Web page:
“We were always afraid of what was written down and being spoken to with jargon. All I wanted was for thing to be explained clearly to me and for all our cards to be placed on the table. You have to talk to be understood, even when it is difficult.”
Service user from ATD Fourth World
“For me social work is there to offer support to families to become better parents and to be a resource to turn to for advice and practical help.
“Some families will always struggle. They need to know there is help out there for them without being afraid of losing their children.
“I was advised by my GP to ask for help because of my kids’ needs, that’s why I turned to social services. I was not afraid to ask for help, it was the way my neighbours looked at me and gossiped once my children were taken away from me that made me feel ashamed.
“I was made to feel it was my fault, I could not take care of my children in the way I wanted to. I felt ashamed of being labelled as an unfit mother. This is why the relationship between families and social workers is so important.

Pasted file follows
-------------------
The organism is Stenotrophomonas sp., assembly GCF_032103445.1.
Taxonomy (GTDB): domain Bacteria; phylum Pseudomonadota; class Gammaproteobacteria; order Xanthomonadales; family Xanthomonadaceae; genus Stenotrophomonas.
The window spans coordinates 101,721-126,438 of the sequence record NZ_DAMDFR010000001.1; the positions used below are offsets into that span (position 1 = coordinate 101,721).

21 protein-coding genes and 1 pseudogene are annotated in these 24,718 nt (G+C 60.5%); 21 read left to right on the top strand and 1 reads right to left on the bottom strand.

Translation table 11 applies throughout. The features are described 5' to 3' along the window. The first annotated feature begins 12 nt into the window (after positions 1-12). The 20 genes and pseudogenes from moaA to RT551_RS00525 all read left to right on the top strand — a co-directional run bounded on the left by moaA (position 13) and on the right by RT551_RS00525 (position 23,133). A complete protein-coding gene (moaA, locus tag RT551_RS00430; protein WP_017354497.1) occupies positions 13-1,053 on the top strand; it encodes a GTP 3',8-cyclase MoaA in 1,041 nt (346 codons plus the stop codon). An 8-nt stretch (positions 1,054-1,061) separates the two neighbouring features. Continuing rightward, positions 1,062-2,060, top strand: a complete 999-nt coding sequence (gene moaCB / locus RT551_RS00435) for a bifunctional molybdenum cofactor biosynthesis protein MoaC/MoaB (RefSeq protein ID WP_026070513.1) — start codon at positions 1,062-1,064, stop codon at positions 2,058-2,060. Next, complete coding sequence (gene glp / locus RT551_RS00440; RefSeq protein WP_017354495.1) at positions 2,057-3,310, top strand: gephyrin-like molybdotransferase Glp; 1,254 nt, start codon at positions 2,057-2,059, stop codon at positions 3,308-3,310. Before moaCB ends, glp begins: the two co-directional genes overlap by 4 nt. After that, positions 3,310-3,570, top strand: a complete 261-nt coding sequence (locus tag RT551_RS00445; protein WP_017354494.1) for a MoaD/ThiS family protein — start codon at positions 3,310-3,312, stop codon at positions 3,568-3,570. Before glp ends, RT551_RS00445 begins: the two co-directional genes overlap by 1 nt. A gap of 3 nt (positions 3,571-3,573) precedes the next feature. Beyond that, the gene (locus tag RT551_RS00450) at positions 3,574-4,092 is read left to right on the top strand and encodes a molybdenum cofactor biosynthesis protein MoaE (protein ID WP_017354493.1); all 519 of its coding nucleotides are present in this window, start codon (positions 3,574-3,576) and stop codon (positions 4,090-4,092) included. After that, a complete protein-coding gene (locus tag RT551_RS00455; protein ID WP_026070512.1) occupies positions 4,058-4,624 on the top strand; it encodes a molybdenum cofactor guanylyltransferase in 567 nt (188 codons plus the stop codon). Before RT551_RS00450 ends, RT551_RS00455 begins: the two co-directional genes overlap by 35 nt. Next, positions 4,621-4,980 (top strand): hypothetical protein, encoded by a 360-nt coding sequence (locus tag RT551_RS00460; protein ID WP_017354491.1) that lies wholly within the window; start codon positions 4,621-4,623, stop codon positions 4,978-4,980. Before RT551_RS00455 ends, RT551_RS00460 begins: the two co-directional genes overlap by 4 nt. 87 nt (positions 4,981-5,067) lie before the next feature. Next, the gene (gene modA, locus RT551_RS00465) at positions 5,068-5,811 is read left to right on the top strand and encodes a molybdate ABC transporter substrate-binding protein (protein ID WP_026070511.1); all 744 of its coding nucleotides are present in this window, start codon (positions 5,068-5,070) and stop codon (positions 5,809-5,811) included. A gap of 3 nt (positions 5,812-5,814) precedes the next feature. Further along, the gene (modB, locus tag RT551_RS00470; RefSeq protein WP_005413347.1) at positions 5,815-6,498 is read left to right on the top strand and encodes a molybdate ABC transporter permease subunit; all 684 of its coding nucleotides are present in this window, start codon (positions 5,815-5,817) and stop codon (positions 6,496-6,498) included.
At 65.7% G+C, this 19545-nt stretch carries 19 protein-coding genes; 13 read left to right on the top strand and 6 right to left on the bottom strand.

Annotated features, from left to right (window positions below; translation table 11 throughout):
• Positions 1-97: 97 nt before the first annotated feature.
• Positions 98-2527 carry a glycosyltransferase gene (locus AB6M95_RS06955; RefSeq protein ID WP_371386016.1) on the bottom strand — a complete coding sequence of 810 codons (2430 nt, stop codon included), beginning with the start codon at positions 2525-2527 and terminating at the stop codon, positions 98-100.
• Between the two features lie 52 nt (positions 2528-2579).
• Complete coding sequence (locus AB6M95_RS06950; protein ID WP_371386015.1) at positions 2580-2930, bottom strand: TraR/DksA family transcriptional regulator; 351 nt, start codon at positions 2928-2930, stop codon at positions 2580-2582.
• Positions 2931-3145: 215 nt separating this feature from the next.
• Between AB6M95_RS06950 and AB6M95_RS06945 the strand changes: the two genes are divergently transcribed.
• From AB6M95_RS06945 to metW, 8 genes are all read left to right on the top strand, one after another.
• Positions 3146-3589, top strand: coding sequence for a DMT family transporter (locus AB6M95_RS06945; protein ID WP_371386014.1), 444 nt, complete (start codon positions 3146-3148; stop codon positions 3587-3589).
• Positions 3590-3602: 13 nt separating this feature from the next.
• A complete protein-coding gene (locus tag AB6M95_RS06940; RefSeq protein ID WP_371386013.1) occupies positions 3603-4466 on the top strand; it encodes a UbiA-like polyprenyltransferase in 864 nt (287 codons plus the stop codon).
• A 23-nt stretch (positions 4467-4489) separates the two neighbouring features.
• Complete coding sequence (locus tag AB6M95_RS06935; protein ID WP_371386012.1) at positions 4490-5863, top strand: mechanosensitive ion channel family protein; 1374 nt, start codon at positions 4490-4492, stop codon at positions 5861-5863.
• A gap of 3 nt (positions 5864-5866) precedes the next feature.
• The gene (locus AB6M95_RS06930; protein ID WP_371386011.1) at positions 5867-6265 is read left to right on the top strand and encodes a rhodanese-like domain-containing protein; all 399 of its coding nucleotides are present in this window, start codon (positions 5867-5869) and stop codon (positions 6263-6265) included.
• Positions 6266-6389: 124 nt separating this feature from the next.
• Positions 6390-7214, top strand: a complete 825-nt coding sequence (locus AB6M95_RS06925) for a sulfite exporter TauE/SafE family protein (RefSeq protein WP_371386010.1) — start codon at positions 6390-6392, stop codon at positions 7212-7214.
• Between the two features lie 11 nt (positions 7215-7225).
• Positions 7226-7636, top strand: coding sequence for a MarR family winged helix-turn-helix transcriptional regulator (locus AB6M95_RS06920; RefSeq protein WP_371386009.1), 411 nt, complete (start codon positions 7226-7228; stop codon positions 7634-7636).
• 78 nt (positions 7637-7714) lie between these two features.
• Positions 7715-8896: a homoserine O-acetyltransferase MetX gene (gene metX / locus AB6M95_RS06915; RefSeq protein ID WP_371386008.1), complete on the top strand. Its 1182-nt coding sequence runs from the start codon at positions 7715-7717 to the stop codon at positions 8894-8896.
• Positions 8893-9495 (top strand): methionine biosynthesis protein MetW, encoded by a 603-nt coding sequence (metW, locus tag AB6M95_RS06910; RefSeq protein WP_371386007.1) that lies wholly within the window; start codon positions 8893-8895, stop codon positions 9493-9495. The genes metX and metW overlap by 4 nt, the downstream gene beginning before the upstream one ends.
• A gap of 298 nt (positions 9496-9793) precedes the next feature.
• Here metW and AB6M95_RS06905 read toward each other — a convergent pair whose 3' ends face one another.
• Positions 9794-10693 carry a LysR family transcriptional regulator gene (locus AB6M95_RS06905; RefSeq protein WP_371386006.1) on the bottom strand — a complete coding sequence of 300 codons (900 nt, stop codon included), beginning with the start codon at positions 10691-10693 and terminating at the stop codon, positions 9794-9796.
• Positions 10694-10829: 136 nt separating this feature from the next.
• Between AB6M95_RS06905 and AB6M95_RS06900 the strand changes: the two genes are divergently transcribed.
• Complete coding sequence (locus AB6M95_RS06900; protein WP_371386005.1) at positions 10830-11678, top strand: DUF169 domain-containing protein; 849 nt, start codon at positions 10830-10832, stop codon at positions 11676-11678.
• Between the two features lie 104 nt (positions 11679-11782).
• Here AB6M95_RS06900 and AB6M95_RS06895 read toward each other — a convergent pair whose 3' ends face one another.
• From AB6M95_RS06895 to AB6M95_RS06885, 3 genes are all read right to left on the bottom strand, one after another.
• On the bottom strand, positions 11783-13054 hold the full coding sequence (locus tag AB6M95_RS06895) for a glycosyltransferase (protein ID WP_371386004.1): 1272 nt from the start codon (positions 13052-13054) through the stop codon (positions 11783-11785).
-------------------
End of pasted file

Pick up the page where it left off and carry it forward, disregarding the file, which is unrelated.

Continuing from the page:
“Relationships need time. It needs people to be open and honest with each other. It needs to be about more than just paperwork. Social work needs to be about support rather than policing. It needs to be about trust, more than barriers.”
Service user from Shaping our Lives
“Being a service user can put us in an unequal and oppressive relationship with the state and society. It is about the entitlement to receive welfare services, but some people who still need to receive those services are no longer entitled to them. It can also mean there is something about separating us out, it can make us feel inferior.”
Vice Convener of SASW and BASW Council member David Thomson: qualified for four years and working with female offenders
“It makes you cry, it makes you laugh, it makes you pull your hair out, but working with people to empower and try and make change is what we all get up for.